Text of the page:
ANNAPOLIS – Lawmakers concerned that red-light-runner and speeder-nabbing cameras are more cash cows for cities and counties than crime busters argued for their bills to restrain the use of the technology before a Senate panel Tuesday.
One bill before the Senate Judicial Proceedings Committee, sponsored by Sen. Alexander X. Mooney, R-Frederick, calls for repealing the use of cameras statewide, except in school zones, at railroad crossings or when police officers are present to issue citations on the spot.
Without such controls, Mooney said, the cameras represent an “overly intrusive big government invading (citizens’) privacy,” and impose uniform punishment without allowing for human discretion to judge the severity of the offense.
“A police officer can interpret the seriousness of the crime,” Mooney said. “The camera can’t do that.”
The cameras also impinge on the constitutional rights of citizens by presuming their guilt and not allowing them to face their accusers, said lobbyist Bruce C. Bereano, who favors repealing all cameras in the state.
Baltimore Police said the cameras are an invaluable aid to a force stretched to cover all areas.
“This (cameras) will allow us to send officers to higher crime areas where we need them,” said Col. Kenneth Blackwell.
The General Assembly approved the use of red-light cameras statewide in 1998.
Since that time, police have promoted the cameras as an important public safety tool and presented statistics demonstrating red-light related accidents and violations have decreased.
However, opponents charge municipalities and the vendors they contract with use the cameras primarily for generating extra revenue rather than ensuring public safety.
The primary complaints have surrounded the use of a “bounty” system, where vendors are paid on a per-citation basis rather than a monthly flat fee; the inaccuracies of the cameras; the shortening of yellow-light intervals to generate more citations; and the inconvenience for innocent victims of inaccuracies having to appear in court to appeal their citations.
A House bill calling for a task force to monitor the cameras statewide, sponsored by Delegate Kevin Kelly, D-Allegany, was rejected last week.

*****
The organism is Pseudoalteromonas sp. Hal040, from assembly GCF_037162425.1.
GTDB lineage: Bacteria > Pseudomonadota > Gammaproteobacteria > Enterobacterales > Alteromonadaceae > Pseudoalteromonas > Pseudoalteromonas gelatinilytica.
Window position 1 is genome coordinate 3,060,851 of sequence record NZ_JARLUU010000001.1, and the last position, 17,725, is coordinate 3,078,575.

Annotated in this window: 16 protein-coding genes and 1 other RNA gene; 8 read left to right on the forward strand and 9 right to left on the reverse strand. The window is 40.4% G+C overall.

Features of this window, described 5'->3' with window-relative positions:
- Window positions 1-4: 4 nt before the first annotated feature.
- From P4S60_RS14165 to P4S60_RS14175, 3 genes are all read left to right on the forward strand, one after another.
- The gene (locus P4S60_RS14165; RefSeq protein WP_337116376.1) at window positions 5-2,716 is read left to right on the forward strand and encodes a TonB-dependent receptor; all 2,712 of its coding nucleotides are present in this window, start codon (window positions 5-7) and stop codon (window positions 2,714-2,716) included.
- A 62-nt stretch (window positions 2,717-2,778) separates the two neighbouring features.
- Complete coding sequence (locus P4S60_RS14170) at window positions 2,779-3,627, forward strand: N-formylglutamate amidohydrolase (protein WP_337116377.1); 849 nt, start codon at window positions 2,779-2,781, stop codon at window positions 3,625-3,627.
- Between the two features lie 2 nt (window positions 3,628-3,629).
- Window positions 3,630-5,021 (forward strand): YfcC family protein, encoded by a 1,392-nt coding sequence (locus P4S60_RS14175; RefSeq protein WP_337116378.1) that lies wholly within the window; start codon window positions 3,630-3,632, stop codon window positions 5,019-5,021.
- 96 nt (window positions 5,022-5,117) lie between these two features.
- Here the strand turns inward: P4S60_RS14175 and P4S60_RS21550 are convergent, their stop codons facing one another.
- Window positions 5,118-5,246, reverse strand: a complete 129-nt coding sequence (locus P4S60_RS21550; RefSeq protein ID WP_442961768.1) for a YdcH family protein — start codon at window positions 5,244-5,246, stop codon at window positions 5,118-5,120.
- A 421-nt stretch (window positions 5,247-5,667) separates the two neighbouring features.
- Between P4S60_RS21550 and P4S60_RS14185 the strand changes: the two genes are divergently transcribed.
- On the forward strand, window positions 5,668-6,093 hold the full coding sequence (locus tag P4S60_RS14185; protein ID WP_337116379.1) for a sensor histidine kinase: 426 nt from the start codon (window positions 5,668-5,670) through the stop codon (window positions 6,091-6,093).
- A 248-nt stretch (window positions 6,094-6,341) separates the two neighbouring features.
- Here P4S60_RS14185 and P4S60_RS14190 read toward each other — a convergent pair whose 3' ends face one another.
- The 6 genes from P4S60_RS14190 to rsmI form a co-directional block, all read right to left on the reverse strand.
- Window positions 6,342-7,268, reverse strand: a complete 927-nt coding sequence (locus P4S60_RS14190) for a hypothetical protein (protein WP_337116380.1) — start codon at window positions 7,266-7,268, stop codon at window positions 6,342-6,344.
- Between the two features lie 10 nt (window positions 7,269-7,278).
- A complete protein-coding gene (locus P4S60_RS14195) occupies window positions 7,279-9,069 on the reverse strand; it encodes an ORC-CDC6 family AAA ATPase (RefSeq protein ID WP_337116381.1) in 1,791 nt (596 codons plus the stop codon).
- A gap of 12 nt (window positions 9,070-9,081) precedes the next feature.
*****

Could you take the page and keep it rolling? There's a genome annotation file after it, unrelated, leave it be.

But in the Senate, both sides of the issue are alive and well.
Sen. George W. Della Jr., D-Baltimore, sponsored a measure to ensure all traffic signals in Baltimore using red-light cameras display a yellow light for at least four seconds, in order to adhere to statewide standards.
While a bill, sponsored by Sen. Jennie Forehand, D-Montgomery, called for the use of radar cameras to nab speeders and would authorize police to issue citations for $100. A similar bill died last year in the committee.
“This bill has nothing to do with catching speeders,” said committee Chairman Walter M. Baker, D-Cecil, who called it “just another tax” on citizens. “It has to do with making money for the subdivisions (with the cameras).”
Citations from the cameras would not be considered moving violations or affect insurance rates.
Forehand defended her measure, saying the bill is primarily to protect residential communities that are used as alternate routes because of severe traffic problems in some counties.
But opponents warned that use of cameras would suffer from the same kinds of inaccuracies that have plagued the red-light cameras — innocent drivers targeted due to misread license plates.
“You have received no testimony that this equipment is without fallacy or without error in terms of photographing a moving object and determining speed,” Bereano said. “Everyone just assumes that’s OK.”
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